The schedule for the next Java Development Kit is uncertain in view of missing features in the latest milestone release.
The original plan was that Oracle would release a feature-complete version JDK 8 at the end of January. However, 16 of the proposed enhancements have been left out of this milestone release, which has just been made available for broad testing.
Some of the missing Java Enhancement Proposals (JEPs) haven’t yet been completed, and others need more work to integrate the changes. Mark Reinhold of Oracle, the engineer in charge of Java development, said in a message about the update:
“Looking at the updated milestones page, it's clear that we did not achieve our goal of being Feature Complete in M6. Over the last couple of months we slipped a total of sixteen JEPs from M6 into M7, in some cases in order to smooth the logistics of integrating large projects and in others simply because more time was needed to finish the work.”
Reinhold says that the most important JEPs that have slipped back to M7 are those related to Project Lambda, which he describes as the sole driving feature of the release.
Project Lambda aims to support programming in a multicore environment by adding lambda expressions (aka closures) and related features to the Java language. Lambda expressions in Java introduce the idea of functions into the language and make it easier to distribute processing of collections over multiple threads.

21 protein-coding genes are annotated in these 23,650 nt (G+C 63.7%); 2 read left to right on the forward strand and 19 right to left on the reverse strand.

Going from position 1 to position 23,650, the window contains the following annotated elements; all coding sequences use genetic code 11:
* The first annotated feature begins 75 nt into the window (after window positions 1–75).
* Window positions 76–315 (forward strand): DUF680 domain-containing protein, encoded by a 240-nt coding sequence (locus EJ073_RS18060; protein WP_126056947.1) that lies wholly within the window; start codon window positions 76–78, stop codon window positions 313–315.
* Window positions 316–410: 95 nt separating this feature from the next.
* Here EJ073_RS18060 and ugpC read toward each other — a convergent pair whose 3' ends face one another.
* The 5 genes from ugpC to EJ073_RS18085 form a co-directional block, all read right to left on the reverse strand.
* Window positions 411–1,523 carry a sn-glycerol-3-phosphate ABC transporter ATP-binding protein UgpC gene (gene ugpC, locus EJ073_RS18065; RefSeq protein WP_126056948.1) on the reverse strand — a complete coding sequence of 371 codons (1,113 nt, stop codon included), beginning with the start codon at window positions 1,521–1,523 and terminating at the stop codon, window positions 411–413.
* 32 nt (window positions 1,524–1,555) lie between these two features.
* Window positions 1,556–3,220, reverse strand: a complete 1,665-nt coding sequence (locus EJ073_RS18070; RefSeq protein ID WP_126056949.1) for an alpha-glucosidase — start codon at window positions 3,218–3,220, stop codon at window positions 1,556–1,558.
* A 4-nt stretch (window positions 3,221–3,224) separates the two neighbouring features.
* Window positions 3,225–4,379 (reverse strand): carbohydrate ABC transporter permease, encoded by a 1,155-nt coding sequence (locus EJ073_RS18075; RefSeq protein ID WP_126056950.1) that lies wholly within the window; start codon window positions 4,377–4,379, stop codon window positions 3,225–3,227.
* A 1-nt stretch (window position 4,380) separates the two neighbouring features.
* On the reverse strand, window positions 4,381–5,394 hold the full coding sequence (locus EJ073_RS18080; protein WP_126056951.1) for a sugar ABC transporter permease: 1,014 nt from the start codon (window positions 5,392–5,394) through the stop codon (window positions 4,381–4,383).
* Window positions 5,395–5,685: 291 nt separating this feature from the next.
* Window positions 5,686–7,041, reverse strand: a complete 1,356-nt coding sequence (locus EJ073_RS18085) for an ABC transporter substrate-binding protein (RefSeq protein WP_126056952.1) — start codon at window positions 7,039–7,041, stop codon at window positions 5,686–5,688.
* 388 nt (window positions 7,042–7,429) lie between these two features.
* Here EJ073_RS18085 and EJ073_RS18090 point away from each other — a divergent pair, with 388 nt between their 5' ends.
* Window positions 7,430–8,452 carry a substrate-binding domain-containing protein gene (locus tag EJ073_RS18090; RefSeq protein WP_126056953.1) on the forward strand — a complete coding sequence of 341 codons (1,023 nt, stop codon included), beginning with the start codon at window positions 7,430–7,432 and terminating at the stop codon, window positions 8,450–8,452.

In his FAQs about Project Lambda, Maurice Naftalin explains them like this:
“In conventional Java terms lambdas can be understood as a kind of anonymous method with a more compact syntax that also allows the omission of modifiers, return type, and in some cases parameter types as well.”
According to Reinhold, the VM work for Lambda has already been integrated, but at least another six weeks are needed to refine the stream API and finish the related core-libraries enhancements.
While the remainder of the uncompleted JEPs are less important and could in theory be dropped from the release, Reinhold says that if Project Lambda needs more time then there's no point in dropping them.
In terms of what this means for the eventual full release date, Reinhold says that it’s important that the entire Java community takes part in broad testing of a version that is feature complete, so he thinks M7’s schedule should be extended with this in mind. He says:
“It will take some time to determine how much of an extension is needed. I expect to post an updated schedule in the next month or so.”
No details were given on what this means for the final release of JDK 8, currently planned for 9 September, but it seems likely that the date will also be moved.
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